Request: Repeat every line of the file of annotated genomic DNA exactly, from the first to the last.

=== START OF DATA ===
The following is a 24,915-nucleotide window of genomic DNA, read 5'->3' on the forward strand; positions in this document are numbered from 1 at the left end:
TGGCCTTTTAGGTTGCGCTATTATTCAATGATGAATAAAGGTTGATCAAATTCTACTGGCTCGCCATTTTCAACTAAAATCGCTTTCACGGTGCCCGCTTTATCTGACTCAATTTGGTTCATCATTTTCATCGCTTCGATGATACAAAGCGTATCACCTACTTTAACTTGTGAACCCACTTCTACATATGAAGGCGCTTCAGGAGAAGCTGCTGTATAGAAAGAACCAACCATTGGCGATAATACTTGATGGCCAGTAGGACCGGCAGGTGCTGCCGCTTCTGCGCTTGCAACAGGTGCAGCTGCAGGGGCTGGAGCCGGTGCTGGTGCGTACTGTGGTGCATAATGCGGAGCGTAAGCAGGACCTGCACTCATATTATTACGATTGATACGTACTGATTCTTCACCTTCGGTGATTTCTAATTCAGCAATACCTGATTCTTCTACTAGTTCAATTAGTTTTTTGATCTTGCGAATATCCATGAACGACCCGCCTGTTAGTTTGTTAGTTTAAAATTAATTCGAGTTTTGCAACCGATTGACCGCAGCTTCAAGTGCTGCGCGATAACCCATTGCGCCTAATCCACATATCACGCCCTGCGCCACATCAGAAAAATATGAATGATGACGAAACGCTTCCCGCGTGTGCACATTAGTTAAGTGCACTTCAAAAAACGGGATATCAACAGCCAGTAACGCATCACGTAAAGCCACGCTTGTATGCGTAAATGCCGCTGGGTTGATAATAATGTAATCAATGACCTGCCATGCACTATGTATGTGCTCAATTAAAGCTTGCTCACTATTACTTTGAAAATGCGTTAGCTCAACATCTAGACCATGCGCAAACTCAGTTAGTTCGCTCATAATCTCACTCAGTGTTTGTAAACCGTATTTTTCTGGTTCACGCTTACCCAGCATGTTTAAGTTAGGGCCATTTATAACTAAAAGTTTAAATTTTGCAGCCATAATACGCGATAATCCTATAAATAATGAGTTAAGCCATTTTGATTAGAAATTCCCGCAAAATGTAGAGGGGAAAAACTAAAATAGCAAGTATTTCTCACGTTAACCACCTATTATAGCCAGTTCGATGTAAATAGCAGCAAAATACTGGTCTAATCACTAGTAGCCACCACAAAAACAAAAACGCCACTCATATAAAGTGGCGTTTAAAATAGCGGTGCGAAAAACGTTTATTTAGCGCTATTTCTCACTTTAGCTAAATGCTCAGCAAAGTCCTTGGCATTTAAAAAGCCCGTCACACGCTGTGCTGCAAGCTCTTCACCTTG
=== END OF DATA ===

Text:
The following is a 24,915-nucleotide window of genomic DNA, read 5'->3' on the forward strand; positions in this document are numbered from 1 at the left end:
TGGCCTTTTAGGTTGCGCTATTATTCAATGATGAATAAAGGTTGATCAAATTCTACTGGCTCGCCATTTTCAACTAAAATCGCTTTCACGGTGCCCGCTTTATCTGACTCAATTTGGTTCATCATTTTCATCGCTTCGATGATACAAAGCGTATCACCTACTTTAACTTGTGAACCCACTTCTACATATGAAGGCGCTTCAGGAGAAGCTGCTGTATAGAAAGAACCAACCATTGGCGATAATACTTGATGGCCAGTAGGACCGGCAGGTGCTGCCGCTTCTGCGCTTGCAACAGGTGCAGCTGCAGGGGCTGGAGCCGGTGCTGGTGCGTACTGTGGTGCATAATGCGGAGCGTAAGCAGGACCTGCACTCATATTATTACGATTGATACGTACTGATTCTTCACCTTCGGTGATTTCTAATTCAGCAATACCTGATTCTTCTACTAGTTCAATTAGTTTTTTGATCTTGCGAATATCCATGAACGACCCGCCTGTTAGTTTGTTAGTTTAAAATTAATTCGAGTTTTGCAACCGATTGACCGCAGCTTCAAGTGCTGCGCGATAACCCATTGCGCCTAATCCACATATCACGCCCTGCGCCACATCAGAAAAATATGAATGATGACGAAACGCTTCCCGCGTGTGCACATTAGTTAAGTGCACTTCAAAAAACGGGATATCAACAGCCAGTAACGCATCACGTAAAGCCACGCTTGTATGCGTAAATGCCGCTGGGTTGATAATAATGTAATCAATGACCTGCCATGCACTATGTATGTGCTCAATTAAAGCTTGCTCACTATTACTTTGAAAATGCGTTAGCTCAACATCTAGACCATGCGCAAACTCAGTTAGTTCGCTCATAATCTCACTCAGTGTTTGTAAACCGTATTTTTCTGGTTCACGCTTACCCAGCATGTTTAAGTTAGGGCCATTTATAACTAAAAGTTTAAATTTTGCAGCCATAATACGCGATAATCCTATAAATAATGAGTTAAGCCATTTTGATTAGAAATTCCCGCAAAATGTAGAGGGGAAAAACTAAAATAGCAAGTATTTCTCACGTTAACCACCTATTATAGCCAGTTCGATGTAAATAGCAGCAAAATACTGGTCTAATCACTAGTAGCCACCACAAAAACAAAAACGCCACTCATATAAAGTGGCGTTTAAAATAGCGGTGCGAAAAACGTTTATTTAGCGCTATTTCTCACTTTAGCTAAATGCTCAGCAAAGTCCTTGGCATTTAAAAAGCCCGTCACACGCTGTGCTGCAAGCTCTTCACCTTG